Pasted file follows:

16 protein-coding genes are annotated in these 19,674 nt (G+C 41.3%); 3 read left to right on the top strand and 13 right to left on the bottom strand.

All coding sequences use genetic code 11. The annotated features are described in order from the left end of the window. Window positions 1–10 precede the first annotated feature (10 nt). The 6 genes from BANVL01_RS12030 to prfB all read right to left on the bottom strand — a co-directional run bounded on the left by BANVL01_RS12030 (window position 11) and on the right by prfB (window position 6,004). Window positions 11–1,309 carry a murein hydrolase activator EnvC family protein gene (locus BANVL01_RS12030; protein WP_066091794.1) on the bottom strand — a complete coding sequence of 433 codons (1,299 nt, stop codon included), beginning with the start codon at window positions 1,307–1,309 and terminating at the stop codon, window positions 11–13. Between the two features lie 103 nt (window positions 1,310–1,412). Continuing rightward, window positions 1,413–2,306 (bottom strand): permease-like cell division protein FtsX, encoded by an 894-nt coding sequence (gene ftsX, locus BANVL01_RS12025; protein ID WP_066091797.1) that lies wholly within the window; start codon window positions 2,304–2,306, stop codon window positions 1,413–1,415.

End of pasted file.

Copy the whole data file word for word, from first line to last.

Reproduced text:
16 protein-coding genes are annotated in these 19,674 nt (G+C 41.3%); 3 read left to right on the top strand and 13 right to left on the bottom strand.

All coding sequences use genetic code 11. The annotated features are described in order from the left end of the window. Window positions 1–10 precede the first annotated feature (10 nt). The 6 genes from BANVL01_RS12030 to prfB all read right to left on the bottom strand — a co-directional run bounded on the left by BANVL01_RS12030 (window position 11) and on the right by prfB (window position 6,004). Window positions 11–1,309 carry a murein hydrolase activator EnvC family protein gene (locus BANVL01_RS12030; protein WP_066091794.1) on the bottom strand — a complete coding sequence of 433 codons (1,299 nt, stop codon included), beginning with the start codon at window positions 1,307–1,309 and terminating at the stop codon, window positions 11–13. Between the two features lie 103 nt (window positions 1,310–1,412). Continuing rightward, window positions 1,413–2,306 (bottom strand): permease-like cell division protein FtsX, encoded by an 894-nt coding sequence (gene ftsX, locus BANVL01_RS12025; protein ID WP_066091797.1) that lies wholly within the window; start codon window positions 2,304–2,306, stop codon window positions 1,413–1,415.